The High Court had held that it has jurisdiction to hear the appeal as the Commercial Court’s order that the challenge petition be returned to court in New Delhi amounts to an order “refusing to set aside an arbitral award under section 34”.

The Supreme Court referred to earlier judgments6 and reiterated that Section 377 of the Arbitration Act makes it clear that appeals shall lie only pursuant to the grounds provided in sub-clauses 1(a) – (c) and from no others. Further, the Supreme Court observed that the order of the Commercial Court did not relate to a refusal to set aside an arbitral award, and merely provided that that the Commercial Court does not have jurisdiction to hear challenge to the Award. Considering all these factors, the Supreme Court held that the appeal filed before the High Court was not maintainable.

b) The Juridical Seat of Arbitration Proceedings:

The High Court, while referring to the Supreme Court’s decisions in BALCO and Indus Mobile Distribution Private Limited v. Datawind Innovations Private Limited & Ors.,8 (“Indus Mobile”) observed that the arbitration clause in the present case only refers to the venue of arbitration proceedings and not the seat of arbitration. On this basis, the High Court held that since a part of the cause of action arose in Faridabad, and the Faridabad Commercial Court was approached first, the Faridabad courts alone would have jurisdiction over the arbitral proceedings.

The Supreme Court held that a reading of paragraphs 75, 76, 96, 110, 116, 123 and 194 of BALCO shows that when parties have selected the seat of arbitration, such a selection would confer an exclusive jurisdiction clause to the courts at the seat of arbitration for the purposes of interim orders and challenges to Award.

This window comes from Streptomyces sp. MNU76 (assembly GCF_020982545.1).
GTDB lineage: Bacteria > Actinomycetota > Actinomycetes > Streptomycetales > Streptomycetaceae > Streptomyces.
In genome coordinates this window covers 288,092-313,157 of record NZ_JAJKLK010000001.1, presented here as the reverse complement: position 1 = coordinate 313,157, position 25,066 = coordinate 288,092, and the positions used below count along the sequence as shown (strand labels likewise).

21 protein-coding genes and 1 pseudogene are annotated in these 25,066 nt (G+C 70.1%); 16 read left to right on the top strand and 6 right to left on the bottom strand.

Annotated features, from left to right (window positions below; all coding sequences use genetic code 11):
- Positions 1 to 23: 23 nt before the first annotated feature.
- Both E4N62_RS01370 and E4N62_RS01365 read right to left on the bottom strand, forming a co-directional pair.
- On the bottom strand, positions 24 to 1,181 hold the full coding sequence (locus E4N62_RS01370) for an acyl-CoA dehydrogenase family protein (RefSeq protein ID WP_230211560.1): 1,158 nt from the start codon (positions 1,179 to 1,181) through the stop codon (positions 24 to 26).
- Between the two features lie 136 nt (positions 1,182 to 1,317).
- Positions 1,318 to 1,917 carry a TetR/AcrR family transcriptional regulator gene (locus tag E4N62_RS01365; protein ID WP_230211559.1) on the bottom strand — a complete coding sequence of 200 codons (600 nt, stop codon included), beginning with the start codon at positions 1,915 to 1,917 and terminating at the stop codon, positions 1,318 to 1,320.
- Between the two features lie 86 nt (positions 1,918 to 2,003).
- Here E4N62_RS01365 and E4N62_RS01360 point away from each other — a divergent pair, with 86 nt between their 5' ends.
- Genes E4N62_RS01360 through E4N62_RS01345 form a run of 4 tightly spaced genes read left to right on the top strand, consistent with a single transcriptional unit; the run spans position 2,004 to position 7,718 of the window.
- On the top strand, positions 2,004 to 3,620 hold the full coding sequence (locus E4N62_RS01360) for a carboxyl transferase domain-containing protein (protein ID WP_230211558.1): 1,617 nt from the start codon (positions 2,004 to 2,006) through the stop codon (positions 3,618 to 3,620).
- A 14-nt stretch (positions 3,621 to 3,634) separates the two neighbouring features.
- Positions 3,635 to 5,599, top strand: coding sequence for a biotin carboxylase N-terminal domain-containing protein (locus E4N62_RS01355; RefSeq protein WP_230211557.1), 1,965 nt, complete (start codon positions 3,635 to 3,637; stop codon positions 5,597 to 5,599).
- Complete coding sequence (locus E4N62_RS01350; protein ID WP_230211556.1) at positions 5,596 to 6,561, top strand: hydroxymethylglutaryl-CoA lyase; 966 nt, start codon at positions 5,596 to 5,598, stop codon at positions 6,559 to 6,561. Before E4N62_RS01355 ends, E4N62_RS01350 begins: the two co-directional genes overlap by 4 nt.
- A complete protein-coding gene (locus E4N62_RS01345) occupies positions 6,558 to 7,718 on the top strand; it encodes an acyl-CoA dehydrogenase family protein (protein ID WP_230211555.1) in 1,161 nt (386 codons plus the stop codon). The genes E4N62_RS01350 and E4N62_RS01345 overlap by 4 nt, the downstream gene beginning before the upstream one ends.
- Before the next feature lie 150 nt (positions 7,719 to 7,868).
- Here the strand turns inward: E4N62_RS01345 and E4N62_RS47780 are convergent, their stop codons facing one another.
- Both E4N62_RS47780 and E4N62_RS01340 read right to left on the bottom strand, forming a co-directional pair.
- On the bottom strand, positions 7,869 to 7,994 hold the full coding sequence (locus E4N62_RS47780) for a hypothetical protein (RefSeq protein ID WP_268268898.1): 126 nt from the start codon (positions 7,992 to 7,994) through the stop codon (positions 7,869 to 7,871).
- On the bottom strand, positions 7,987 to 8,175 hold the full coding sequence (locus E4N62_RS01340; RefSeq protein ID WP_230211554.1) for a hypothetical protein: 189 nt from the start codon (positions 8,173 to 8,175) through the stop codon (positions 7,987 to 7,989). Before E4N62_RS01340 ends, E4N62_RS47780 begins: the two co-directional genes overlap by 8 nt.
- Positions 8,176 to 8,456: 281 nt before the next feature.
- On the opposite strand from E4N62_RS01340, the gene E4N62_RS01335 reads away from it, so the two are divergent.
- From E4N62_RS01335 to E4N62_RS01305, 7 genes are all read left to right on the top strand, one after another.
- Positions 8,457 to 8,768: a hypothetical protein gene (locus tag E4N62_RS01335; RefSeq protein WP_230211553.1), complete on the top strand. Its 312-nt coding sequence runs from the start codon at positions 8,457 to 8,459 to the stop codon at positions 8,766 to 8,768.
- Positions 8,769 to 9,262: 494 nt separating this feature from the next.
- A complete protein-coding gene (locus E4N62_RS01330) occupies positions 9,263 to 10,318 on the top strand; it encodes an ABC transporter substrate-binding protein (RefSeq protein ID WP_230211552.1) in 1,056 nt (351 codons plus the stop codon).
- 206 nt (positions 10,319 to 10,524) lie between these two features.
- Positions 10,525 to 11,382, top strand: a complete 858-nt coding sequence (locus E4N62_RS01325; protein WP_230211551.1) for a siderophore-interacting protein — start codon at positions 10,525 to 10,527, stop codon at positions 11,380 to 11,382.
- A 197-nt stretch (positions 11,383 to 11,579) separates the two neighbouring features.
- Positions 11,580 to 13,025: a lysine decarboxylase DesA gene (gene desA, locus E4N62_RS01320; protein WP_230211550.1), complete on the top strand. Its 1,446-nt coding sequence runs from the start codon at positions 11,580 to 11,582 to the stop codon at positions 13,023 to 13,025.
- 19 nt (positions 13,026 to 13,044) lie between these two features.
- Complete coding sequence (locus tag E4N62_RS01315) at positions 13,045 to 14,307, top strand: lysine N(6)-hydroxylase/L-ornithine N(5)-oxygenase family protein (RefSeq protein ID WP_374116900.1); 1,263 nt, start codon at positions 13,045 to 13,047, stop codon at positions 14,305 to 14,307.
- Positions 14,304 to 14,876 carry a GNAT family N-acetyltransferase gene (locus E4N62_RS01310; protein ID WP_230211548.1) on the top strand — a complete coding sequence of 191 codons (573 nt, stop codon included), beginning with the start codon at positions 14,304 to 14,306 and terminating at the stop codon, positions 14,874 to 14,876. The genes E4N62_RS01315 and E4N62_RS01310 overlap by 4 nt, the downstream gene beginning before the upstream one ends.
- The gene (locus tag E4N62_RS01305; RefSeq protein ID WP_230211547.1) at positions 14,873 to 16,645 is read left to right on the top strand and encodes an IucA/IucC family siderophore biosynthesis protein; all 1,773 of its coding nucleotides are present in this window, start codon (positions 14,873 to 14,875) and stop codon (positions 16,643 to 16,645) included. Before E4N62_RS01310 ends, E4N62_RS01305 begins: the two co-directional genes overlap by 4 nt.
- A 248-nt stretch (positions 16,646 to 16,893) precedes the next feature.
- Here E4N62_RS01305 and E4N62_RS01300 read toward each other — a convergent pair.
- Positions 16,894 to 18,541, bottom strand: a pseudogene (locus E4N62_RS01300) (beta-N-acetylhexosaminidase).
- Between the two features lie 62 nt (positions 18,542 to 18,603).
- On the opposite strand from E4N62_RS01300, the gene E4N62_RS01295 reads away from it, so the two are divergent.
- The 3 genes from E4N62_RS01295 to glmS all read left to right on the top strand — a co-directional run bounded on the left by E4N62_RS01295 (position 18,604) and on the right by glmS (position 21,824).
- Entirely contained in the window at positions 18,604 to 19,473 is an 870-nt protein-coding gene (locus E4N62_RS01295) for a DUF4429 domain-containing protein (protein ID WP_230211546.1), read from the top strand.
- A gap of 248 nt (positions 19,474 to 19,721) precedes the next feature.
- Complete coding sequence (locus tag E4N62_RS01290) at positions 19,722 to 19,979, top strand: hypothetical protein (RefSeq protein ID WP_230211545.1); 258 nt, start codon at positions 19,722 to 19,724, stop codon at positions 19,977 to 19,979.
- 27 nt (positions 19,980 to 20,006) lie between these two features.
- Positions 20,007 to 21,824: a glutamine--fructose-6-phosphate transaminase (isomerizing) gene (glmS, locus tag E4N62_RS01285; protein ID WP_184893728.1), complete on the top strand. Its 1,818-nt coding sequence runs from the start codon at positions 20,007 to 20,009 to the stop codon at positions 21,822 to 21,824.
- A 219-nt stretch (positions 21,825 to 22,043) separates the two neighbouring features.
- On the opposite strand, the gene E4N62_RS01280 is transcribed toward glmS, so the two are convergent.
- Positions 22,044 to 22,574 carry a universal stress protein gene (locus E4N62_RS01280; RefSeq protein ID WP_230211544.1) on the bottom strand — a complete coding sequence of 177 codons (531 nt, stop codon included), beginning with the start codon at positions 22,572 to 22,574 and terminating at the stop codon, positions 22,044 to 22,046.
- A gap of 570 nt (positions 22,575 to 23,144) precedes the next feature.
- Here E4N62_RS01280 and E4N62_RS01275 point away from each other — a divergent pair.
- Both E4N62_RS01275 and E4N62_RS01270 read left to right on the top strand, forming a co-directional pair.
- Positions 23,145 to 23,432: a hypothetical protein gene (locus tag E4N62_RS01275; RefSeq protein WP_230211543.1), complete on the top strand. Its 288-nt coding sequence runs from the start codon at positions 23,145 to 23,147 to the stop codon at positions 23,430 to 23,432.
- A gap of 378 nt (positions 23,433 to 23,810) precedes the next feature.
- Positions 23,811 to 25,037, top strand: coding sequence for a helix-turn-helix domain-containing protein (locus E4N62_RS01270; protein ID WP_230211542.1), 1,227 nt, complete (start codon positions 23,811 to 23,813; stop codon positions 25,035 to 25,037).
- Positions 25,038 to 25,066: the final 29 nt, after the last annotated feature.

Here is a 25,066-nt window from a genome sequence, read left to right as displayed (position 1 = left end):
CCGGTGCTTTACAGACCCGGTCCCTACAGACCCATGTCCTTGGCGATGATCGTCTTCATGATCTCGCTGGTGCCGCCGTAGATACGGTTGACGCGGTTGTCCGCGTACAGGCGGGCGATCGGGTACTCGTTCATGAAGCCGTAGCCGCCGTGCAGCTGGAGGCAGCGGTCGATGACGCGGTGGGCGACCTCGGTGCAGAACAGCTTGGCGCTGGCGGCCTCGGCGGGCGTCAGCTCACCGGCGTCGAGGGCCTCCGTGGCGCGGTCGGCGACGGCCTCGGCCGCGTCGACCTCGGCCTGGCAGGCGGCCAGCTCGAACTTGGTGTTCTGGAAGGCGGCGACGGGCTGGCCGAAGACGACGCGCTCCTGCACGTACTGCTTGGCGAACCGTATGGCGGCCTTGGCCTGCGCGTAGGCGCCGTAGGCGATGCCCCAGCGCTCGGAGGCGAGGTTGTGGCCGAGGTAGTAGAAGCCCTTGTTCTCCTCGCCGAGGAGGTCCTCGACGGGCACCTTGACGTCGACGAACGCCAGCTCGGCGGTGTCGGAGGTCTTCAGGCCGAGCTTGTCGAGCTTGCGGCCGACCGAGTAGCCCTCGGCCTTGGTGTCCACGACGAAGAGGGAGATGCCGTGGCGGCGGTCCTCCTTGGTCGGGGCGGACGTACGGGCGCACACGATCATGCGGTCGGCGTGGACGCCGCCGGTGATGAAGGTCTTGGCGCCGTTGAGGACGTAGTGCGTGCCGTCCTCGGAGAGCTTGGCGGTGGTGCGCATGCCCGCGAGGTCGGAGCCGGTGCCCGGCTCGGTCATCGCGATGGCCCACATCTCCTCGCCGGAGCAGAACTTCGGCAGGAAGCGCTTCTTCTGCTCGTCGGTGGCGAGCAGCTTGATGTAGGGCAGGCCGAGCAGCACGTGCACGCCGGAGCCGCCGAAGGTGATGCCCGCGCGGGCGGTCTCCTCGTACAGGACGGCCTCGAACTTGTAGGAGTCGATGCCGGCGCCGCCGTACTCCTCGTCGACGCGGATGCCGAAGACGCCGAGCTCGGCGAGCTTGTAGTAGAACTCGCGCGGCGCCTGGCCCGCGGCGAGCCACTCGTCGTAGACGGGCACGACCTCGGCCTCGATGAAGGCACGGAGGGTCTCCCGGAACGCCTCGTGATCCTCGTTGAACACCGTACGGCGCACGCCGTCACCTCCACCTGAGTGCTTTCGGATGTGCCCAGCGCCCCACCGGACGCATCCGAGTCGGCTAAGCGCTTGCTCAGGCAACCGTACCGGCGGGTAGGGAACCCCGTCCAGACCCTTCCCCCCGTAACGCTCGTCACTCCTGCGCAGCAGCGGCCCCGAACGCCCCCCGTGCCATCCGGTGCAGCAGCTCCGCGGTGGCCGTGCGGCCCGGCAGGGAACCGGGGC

Applying this principle, the Supreme Court concluded that:

  1. If the conflicting portion of BALCO is kept aside, the very fact that parties have chosen a seat would necessary intend that the courts at the seat have exclusive jurisdiction over the entire arbitral process.
  2. The ratio in BALCO does not unmistakably hold that two courts have concurrent jurisdiction. This is incorrect as the subsequent paragraphs of BALCO clearly and unmistakably state that choosing a seat amounts to choosing the exclusive jurisdiction of the courts at which the seat is located.

The Supreme Court observed that Section 42 of the Arbitration Act9 has been inserted to avoid conflicts in jurisdiction of courts by placing the supervisory jurisdiction over all arbitral proceedings in one court exclusively. An application must be made to a Court which has the jurisdiction to decide such an application. When a seat has been designated, the courts at the seat alone would have jurisdiction and all further applications must be made to the same Court by operation of Section 42 of the Arbitration Act.

The Supreme Court also held that when a seat has not been designated by the arbitration agreement, and only a convenient venue has been designated, there may be several courts where a part of cause of action may have arisen. An application for interim relief before the commencement of arbitration under Section 9 of the Arbitration Act may then be preferred in any court where a part of the cause of action has arisen as the parties / arbitral tribunal has not determined the seat yet. In such a case, the earliest court before which an application has been made would be deemed the court having exclusive jurisdiction and all further applications must lie before this court by virtue of Section 42 of the Arbitration Act.

c) Tests for Determination of “Seat”

Relying upon the English Court’s decision in Roger Shashoua & Ors. v. Mukesh Sharma,10 (“Shashoua Principle”) the Supreme Court set out that “…wherever there is an express designation of a “venue”, and no designation of any alternative place as the “seat”, combined with a supranational body of rules governing the arbitration, and no other significant contrary indicia, the inexorable conclusion is that the stated venue is actually the juridical seat of the arbitral proceeding.” (emphasis supplied)